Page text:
Tuesday, August 24, 2010

Think about me kindly when I'm gone

Thanks to the perepatetic Sir G,
a number of good photos
of the paintings
from the tomb of Nabamun
can now be found on the internet.

Nebamun apparently lived about 1500 B.C.
which would have made him a contemporary
of Queen Hatshepsut
whose memorial statuary
is so prominent in the Met

But, compared to Hatshepsut,
Nebamun was small fry --
just a scribe/accountant
who pocketed enough to afford
to build his own tomb,
even if it was a small one.

Here is a photo
that shows the modest size
of the paintings.

So how big was the tomb?
Perhaps the size of
a walk-in closet?

(BTW, the above photo was taken
by a wonderful blogger, who specializes in Egyptology)

So, one might suppose
that Nebamun could not have hired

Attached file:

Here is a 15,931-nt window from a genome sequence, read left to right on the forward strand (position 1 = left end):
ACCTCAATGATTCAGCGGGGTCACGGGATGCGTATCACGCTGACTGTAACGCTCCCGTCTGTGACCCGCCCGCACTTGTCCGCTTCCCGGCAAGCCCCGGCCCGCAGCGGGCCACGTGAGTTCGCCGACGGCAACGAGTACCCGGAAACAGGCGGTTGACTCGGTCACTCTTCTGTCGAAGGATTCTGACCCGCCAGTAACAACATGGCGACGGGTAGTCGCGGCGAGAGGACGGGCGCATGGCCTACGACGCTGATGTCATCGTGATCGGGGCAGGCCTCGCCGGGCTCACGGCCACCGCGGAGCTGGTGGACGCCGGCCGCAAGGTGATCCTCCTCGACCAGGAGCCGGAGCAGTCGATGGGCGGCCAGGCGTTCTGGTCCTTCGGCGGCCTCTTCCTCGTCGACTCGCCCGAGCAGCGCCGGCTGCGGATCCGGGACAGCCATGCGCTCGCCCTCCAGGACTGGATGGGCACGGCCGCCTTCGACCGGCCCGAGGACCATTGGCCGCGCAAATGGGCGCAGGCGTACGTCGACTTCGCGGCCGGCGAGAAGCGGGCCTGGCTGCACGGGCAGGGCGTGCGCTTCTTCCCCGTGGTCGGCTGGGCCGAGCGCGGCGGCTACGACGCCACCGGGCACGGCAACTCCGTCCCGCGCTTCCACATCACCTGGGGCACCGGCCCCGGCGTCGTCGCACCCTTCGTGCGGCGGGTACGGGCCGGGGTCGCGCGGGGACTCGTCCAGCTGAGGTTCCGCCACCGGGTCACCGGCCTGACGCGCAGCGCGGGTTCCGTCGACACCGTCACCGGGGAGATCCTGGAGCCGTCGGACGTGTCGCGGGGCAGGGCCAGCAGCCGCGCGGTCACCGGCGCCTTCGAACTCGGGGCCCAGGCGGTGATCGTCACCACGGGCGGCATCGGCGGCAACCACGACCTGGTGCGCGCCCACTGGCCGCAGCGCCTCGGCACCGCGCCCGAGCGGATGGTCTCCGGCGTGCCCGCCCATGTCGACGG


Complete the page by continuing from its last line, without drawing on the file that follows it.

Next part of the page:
the Jasper John or Lucian Freud
of his day.

(Though the London Times speculates
that he hired a big-shot who was moonlighting
from his work on the Pharoah's temple.

Because.... who but a great artist
could make great art?)

And, ever since it first appeared
in the British Museum in 1829,
art lovers have unanamously recognized
these lively paintings
to be great art.

So, how wonderful
that the museum
just spent 10 years
and lotsa money
giving them a
thorough restoration.

As the London Times reports:

"In the Natural History Museum they have spent thousands of pounds on an animatronic T Rex that tries to do the same thing for their dinosaurs. It amounts to little more than a fairground entertainment. The British Museum, instead, has invested in a highly sophisticated restoration that, lasting almost a decade, is probably the biggest project of its type yet undertaken. It must be commended for this decision. These wall paintings, spaciously displayed among cabinets of artefacts from the same period, bring Ancient Egypt to life far more fascinatingly than any animatronic mummy ever could. "

Is this paradise,